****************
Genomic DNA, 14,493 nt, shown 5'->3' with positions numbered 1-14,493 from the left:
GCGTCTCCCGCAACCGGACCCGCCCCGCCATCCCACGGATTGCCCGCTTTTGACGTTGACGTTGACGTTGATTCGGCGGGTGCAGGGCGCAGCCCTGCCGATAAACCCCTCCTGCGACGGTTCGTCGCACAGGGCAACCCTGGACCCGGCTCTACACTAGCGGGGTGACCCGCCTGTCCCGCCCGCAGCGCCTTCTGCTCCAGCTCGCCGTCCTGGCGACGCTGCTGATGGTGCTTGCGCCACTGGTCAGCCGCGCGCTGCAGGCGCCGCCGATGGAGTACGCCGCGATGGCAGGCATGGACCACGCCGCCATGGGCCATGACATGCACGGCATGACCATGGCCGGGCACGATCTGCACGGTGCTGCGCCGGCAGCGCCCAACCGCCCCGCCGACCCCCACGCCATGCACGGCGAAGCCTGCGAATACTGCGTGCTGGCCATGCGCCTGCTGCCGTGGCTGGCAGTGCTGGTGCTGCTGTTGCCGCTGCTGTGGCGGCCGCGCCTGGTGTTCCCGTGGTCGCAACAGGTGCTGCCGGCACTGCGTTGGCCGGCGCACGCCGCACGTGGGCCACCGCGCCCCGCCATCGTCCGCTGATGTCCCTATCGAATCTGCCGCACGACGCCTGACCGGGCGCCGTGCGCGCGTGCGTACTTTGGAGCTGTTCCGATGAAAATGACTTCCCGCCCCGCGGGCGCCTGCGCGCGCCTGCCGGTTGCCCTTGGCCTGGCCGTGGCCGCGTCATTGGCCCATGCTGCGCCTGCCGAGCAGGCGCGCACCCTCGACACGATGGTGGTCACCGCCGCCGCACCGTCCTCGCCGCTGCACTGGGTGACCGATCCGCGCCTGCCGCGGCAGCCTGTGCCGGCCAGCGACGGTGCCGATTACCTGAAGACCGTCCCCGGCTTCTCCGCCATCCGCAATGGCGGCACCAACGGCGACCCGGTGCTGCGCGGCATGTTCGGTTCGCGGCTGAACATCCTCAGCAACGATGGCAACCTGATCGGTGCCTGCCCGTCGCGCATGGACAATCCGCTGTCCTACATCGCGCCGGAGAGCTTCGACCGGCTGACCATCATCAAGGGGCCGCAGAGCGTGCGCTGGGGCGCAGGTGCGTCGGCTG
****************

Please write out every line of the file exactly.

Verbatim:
Genomic DNA, 14,493 nt, shown 5'->3' with positions numbered 1-14,493 from the left:
GCGTCTCCCGCAACCGGACCCGCCCCGCCATCCCACGGATTGCCCGCTTTTGACGTTGACGTTGACGTTGATTCGGCGGGTGCAGGGCGCAGCCCTGCCGATAAACCCCTCCTGCGACGGTTCGTCGCACAGGGCAACCCTGGACCCGGCTCTACACTAGCGGGGTGACCCGCCTGTCCCGCCCGCAGCGCCTTCTGCTCCAGCTCGCCGTCCTGGCGACGCTGCTGATGGTGCTTGCGCCACTGGTCAGCCGCGCGCTGCAGGCGCCGCCGATGGAGTACGCCGCGATGGCAGGCATGGACCACGCCGCCATGGGCCATGACATGCACGGCATGACCATGGCCGGGCACGATCTGCACGGTGCTGCGCCGGCAGCGCCCAACCGCCCCGCCGACCCCCACGCCATGCACGGCGAAGCCTGCGAATACTGCGTGCTGGCCATGCGCCTGCTGCCGTGGCTGGCAGTGCTGGTGCTGCTGTTGCCGCTGCTGTGGCGGCCGCGCCTGGTGTTCCCGTGGTCGCAACAGGTGCTGCCGGCACTGCGTTGGCCGGCGCACGCCGCACGTGGGCCACCGCGCCCCGCCATCGTCCGCTGATGTCCCTATCGAATCTGCCGCACGACGCCTGACCGGGCGCCGTGCGCGCGTGCGTACTTTGGAGCTGTTCCGATGAAAATGACTTCCCGCCCCGCGGGCGCCTGCGCGCGCCTGCCGGTTGCCCTTGGCCTGGCCGTGGCCGCGTCATTGGCCCATGCTGCGCCTGCCGAGCAGGCGCGCACCCTCGACACGATGGTGGTCACCGCCGCCGCACCGTCCTCGCCGCTGCACTGGGTGACCGATCCGCGCCTGCCGCGGCAGCCTGTGCCGGCCAGCGACGGTGCCGATTACCTGAAGACCGTCCCCGGCTTCTCCGCCATCCGCAATGGCGGCACCAACGGCGACCCGGTGCTGCGCGGCATGTTCGGTTCGCGGCTGAACATCCTCAGCAACGATGGCAACCTGATCGGTGCCTGCCCGTCGCGCATGGACAATCCGCTGTCCTACATCGCGCCGGAGAGCTTCGACCGGCTGACCATCATCAAGGGGCCGCAGAGCGTGCGCTGGGGCGCAGGTGCGTCGGCTG